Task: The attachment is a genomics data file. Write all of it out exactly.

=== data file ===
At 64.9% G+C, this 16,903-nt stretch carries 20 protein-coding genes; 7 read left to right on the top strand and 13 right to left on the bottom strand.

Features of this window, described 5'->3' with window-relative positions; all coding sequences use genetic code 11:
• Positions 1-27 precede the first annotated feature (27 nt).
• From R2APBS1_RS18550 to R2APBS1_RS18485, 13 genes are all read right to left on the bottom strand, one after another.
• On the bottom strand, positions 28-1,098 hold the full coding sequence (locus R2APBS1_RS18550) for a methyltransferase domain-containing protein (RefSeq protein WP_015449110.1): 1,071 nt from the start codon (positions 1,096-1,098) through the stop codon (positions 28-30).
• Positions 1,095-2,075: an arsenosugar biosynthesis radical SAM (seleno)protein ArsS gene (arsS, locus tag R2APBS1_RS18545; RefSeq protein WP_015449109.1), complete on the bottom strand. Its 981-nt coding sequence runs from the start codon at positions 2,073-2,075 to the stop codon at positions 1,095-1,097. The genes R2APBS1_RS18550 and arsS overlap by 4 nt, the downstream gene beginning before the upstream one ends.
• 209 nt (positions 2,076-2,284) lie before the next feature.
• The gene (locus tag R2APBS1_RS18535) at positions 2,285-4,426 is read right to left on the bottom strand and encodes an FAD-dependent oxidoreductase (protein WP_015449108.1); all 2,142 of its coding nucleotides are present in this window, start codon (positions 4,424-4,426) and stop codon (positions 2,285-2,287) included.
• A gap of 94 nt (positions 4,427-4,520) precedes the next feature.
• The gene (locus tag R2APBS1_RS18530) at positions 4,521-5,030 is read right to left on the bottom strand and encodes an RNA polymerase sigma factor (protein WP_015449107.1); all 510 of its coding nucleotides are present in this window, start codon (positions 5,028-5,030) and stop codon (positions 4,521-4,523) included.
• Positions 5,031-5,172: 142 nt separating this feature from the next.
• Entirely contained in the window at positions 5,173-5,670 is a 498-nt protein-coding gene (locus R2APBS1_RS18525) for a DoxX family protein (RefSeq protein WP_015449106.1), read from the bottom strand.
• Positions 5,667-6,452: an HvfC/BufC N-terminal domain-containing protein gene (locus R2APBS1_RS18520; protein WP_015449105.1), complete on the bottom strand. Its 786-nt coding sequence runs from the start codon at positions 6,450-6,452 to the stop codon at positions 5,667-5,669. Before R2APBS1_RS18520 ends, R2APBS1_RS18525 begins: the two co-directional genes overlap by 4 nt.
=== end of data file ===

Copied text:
At 64.9% G+C, this 16,903-nt stretch carries 20 protein-coding genes; 7 read left to right on the top strand and 13 right to left on the bottom strand.

Features of this window, described 5'->3' with window-relative positions; all coding sequences use genetic code 11:
• Positions 1-27 precede the first annotated feature (27 nt).
• From R2APBS1_RS18550 to R2APBS1_RS18485, 13 genes are all read right to left on the bottom strand, one after another.
• On the bottom strand, positions 28-1,098 hold the full coding sequence (locus R2APBS1_RS18550) for a methyltransferase domain-containing protein (RefSeq protein WP_015449110.1): 1,071 nt from the start codon (positions 1,096-1,098) through the stop codon (positions 28-30).
• Positions 1,095-2,075: an arsenosugar biosynthesis radical SAM (seleno)protein ArsS gene (arsS, locus tag R2APBS1_RS18545; RefSeq protein WP_015449109.1), complete on the bottom strand. Its 981-nt coding sequence runs from the start codon at positions 2,073-2,075 to the stop codon at positions 1,095-1,097. The genes R2APBS1_RS18550 and arsS overlap by 4 nt, the downstream gene beginning before the upstream one ends.
• 209 nt (positions 2,076-2,284) lie before the next feature.
• The gene (locus tag R2APBS1_RS18535) at positions 2,285-4,426 is read right to left on the bottom strand and encodes an FAD-dependent oxidoreductase (protein WP_015449108.1); all 2,142 of its coding nucleotides are present in this window, start codon (positions 4,424-4,426) and stop codon (positions 2,285-2,287) included.
• A gap of 94 nt (positions 4,427-4,520) precedes the next feature.
• The gene (locus tag R2APBS1_RS18530) at positions 4,521-5,030 is read right to left on the bottom strand and encodes an RNA polymerase sigma factor (protein WP_015449107.1); all 510 of its coding nucleotides are present in this window, start codon (positions 5,028-5,030) and stop codon (positions 4,521-4,523) included.
• Positions 5,031-5,172: 142 nt separating this feature from the next.
• Entirely contained in the window at positions 5,173-5,670 is a 498-nt protein-coding gene (locus R2APBS1_RS18525) for a DoxX family protein (RefSeq protein WP_015449106.1), read from the bottom strand.
• Positions 5,667-6,452: an HvfC/BufC N-terminal domain-containing protein gene (locus R2APBS1_RS18520; protein WP_015449105.1), complete on the bottom strand. Its 786-nt coding sequence runs from the start codon at positions 6,450-6,452 to the stop codon at positions 5,667-5,669. Before R2APBS1_RS18520 ends, R2APBS1_RS18525 begins: the two co-directional genes overlap by 4 nt.